(Fania Anjela)

Pola Diet Ditandai dengan Asupan tinggi Sayuran, Buah, dan Minyak Nabati Apakah Terkait dengan Risiko Mengurangi Preeklamsia di nulipara Ibu Hamil Norwegia

A Dietary Pattern Characterized by High Intake of Vegetables, Fruits, and Vegetable Oils Is Associated with Reduced Risk of Preeclampsia in Nulliparous Pregnant Norwegian Women
  1. Anne Lise Brantsæter 4 , * ,
  2. Margaretha Haugen 4 ,
  3. Sven Ove Samuelsen 5 , 6 ,
  4. Hanne Torjusen 4 , 7 ,
  5. Lill Trogstad 5 ,
  6. Jan Alexander 4 ,
  7. Per Magnus 5 , and
  8. Helle Margrete Meltzer 4
Several dietary substances have been hypothesized to influence the risk of preeclampsia. Our aim in this study was to estimate the association between dietary patterns during pregnancy and the risk of preeclampsia in 23,423 nulliparous pregnant women taking part in the Norwegian Mother and Child Cohort Study (MoBa). Women participating in MoBa answered questionnaires at gestational wk 15 (a general health questionnaire) and 17–22 (a FFQ). The pregnancy outcomes were obtained from the Medical Birth Registry of Norway. Exploratory factor analysis was used to assess the associations among food variables. Principal component factor analysis identified 4 primary dietary patterns that were labeled: vegetable, processed food, potato and fish, and cakes and sweets. Relative risks of preeclampsia were estimated as odds ratios (OR) and confounder control was performed with multiple logistic regression. Women with high scores on a pattern characterized by vegetables, plant foods, and vegetable oils were at decreased risk [relative risk (OR) for tertile 3 vs. tertile 1: 0.72; 95% CI: 0.62, 0.85]. Women with high scores on a pattern characterized by processed meat, salty snacks, and sweet drinks were at increased risk [OR for tertile 3 vs. tertile 1: 1.21; 95% CI: 1.03, 1.42]. These findings suggest that a dietary pattern characterized by high intake of vegetables, plant foods, and vegetable oils decreases the risk of preeclampsia, whereas a dietary pattern characterized by high consumption of processed meat, sweet drinks, and salty snacks increases the risk.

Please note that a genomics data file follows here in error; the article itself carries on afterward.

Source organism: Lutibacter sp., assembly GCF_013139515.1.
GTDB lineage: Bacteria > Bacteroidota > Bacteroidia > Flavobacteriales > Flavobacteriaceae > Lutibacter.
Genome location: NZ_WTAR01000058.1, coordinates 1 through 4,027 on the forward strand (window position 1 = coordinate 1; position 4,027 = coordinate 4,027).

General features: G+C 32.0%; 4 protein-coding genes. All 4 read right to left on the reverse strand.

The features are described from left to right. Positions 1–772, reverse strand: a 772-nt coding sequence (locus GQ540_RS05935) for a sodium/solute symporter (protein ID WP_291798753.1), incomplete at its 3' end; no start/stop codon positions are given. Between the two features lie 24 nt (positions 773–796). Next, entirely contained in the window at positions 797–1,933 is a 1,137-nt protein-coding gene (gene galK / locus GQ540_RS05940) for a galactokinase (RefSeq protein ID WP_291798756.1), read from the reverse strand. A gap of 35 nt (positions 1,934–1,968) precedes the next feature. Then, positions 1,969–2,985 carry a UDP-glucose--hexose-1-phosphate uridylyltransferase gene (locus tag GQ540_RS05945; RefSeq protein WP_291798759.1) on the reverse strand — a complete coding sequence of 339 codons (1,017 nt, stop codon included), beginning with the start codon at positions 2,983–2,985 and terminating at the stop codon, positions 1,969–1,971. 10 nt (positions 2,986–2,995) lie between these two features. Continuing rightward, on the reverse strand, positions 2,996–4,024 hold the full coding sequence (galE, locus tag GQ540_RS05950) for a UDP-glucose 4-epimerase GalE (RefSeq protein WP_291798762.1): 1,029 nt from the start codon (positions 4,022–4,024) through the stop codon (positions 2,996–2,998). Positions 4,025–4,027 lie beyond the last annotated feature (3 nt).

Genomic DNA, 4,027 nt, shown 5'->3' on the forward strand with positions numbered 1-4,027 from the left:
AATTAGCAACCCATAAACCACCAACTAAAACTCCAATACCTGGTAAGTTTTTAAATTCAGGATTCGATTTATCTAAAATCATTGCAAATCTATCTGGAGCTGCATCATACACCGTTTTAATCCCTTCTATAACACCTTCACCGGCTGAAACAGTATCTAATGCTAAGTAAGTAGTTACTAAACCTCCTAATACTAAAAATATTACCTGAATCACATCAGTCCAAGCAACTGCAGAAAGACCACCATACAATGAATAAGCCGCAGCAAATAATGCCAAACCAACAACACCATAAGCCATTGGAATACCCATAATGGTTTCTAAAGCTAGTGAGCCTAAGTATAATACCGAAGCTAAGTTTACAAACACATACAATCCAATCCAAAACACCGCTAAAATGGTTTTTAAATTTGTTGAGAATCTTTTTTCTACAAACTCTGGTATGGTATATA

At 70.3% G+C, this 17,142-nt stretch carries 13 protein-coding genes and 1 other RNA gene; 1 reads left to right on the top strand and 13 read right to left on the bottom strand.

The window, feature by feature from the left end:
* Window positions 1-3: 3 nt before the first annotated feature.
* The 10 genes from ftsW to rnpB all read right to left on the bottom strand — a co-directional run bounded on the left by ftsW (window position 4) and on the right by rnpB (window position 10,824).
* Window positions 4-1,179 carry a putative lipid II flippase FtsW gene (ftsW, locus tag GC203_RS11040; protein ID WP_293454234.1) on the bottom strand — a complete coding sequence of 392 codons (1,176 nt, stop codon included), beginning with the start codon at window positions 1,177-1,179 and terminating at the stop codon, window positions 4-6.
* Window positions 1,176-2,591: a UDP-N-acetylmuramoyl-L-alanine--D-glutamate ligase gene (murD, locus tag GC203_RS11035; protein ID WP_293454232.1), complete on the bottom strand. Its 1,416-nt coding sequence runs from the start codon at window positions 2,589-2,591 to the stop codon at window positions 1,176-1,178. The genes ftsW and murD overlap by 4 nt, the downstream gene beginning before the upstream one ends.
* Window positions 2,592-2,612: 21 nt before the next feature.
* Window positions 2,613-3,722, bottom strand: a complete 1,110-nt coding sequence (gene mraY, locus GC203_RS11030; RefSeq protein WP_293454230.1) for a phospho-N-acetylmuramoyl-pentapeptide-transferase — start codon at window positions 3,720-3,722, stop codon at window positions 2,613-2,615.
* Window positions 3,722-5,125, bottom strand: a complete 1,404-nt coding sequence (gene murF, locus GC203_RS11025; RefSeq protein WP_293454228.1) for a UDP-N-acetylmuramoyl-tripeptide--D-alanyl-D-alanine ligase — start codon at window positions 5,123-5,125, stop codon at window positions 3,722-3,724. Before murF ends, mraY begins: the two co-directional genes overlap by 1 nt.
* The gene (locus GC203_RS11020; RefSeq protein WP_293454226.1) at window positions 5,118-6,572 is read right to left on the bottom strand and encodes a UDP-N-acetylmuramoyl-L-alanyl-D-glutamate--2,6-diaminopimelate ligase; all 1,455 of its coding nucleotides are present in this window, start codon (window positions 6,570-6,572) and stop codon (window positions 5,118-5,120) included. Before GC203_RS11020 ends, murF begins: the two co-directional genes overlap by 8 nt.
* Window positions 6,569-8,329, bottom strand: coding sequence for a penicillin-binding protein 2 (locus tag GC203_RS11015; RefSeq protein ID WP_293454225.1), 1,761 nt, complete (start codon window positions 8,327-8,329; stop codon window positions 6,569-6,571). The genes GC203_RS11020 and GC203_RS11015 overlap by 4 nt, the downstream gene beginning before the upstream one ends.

(Fania Anjela)

Potensi Biaya-Efektivitas Intervensi Gizi untuk Mencegah Hasil Kehamilan Merugikan di Dunia Berkembang

Potential Cost-Effectiveness of Nutrition Interventions to Prevent Adverse Pregnancy Outcomes in the Developing World
  1. Dwight J. Rouse3 
The potential cost-effectiveness of antenatal nutrition interventions to improve pregnancy outcomes in the developing world has not undergone formal evaluation. Furthermore, the effectiveness of antenatal care in improving maternal or fetal and neonatal health has been questioned. However, reasonably compelling evidence from randomized trials shows that nutrition interventions can prevent both infant (iodine supplementation) and maternal (vitamin A and β-carotene supplementation) deaths, and informal analysis suggests that the cost-effectiveness of nutrition interventions would be comparable and, in some cases, markedly superior to several standard antenatal interventions. Future efforts to establish the cost-effectiveness of nutrition interventions in developing countries will depend on conducting large, pragmatic clinical trials that use region- and resource-appropriate interventions with mortality or valid, incontrovertibly severe morbidity endpoints. If such trials establish effectiveness, credible cost-effectiveness analyses can then be performed. 
(Fania Anjela)